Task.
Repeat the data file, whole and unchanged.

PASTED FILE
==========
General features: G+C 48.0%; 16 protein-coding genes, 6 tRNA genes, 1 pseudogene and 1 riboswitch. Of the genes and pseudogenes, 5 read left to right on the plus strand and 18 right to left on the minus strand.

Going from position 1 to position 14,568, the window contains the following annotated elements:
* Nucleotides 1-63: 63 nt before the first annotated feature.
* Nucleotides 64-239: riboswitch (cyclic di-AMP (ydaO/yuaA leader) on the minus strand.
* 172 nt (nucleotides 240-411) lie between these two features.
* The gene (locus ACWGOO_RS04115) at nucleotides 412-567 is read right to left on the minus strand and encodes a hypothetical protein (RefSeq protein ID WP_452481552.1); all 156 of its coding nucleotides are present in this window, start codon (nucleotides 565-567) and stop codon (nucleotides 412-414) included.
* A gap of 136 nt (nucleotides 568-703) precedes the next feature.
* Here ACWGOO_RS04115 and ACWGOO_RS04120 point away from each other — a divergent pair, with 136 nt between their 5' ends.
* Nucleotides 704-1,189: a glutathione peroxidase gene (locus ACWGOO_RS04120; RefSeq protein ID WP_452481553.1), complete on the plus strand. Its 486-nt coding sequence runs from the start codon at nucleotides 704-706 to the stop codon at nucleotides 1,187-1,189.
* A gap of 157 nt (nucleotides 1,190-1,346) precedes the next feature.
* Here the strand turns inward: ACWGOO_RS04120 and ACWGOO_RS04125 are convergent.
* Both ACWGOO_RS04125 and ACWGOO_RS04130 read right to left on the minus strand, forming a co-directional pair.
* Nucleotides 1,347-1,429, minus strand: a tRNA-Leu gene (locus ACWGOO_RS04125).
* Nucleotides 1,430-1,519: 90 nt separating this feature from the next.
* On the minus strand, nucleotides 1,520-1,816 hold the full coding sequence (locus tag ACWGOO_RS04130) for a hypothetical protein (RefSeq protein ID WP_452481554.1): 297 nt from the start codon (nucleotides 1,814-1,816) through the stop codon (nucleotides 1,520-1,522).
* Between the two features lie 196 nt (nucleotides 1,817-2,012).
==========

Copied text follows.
General features: G+C 48.0%; 16 protein-coding genes, 6 tRNA genes, 1 pseudogene and 1 riboswitch. Of the genes and pseudogenes, 5 read left to right on the plus strand and 18 right to left on the minus strand.

Going from position 1 to position 14,568, the window contains the following annotated elements:
* Nucleotides 1-63: 63 nt before the first annotated feature.
* Nucleotides 64-239: riboswitch (cyclic di-AMP (ydaO/yuaA leader) on the minus strand.
* 172 nt (nucleotides 240-411) lie between these two features.
* The gene (locus ACWGOO_RS04115) at nucleotides 412-567 is read right to left on the minus strand and encodes a hypothetical protein (RefSeq protein ID WP_452481552.1); all 156 of its coding nucleotides are present in this window, start codon (nucleotides 565-567) and stop codon (nucleotides 412-414) included.
* A gap of 136 nt (nucleotides 568-703) precedes the next feature.
* Here ACWGOO_RS04115 and ACWGOO_RS04120 point away from each other — a divergent pair, with 136 nt between their 5' ends.
* Nucleotides 704-1,189: a glutathione peroxidase gene (locus ACWGOO_RS04120; RefSeq protein ID WP_452481553.1), complete on the plus strand. Its 486-nt coding sequence runs from the start codon at nucleotides 704-706 to the stop codon at nucleotides 1,187-1,189.
* A gap of 157 nt (nucleotides 1,190-1,346) precedes the next feature.
* Here the strand turns inward: ACWGOO_RS04120 and ACWGOO_RS04125 are convergent.
* Both ACWGOO_RS04125 and ACWGOO_RS04130 read right to left on the minus strand, forming a co-directional pair.
* Nucleotides 1,347-1,429, minus strand: a tRNA-Leu gene (locus ACWGOO_RS04125).
* Nucleotides 1,430-1,519: 90 nt separating this feature from the next.
* On the minus strand, nucleotides 1,520-1,816 hold the full coding sequence (locus tag ACWGOO_RS04130) for a hypothetical protein (RefSeq protein ID WP_452481554.1): 297 nt from the start codon (nucleotides 1,814-1,816) through the stop codon (nucleotides 1,520-1,522).
* Between the two features lie 196 nt (nucleotides 1,817-2,012).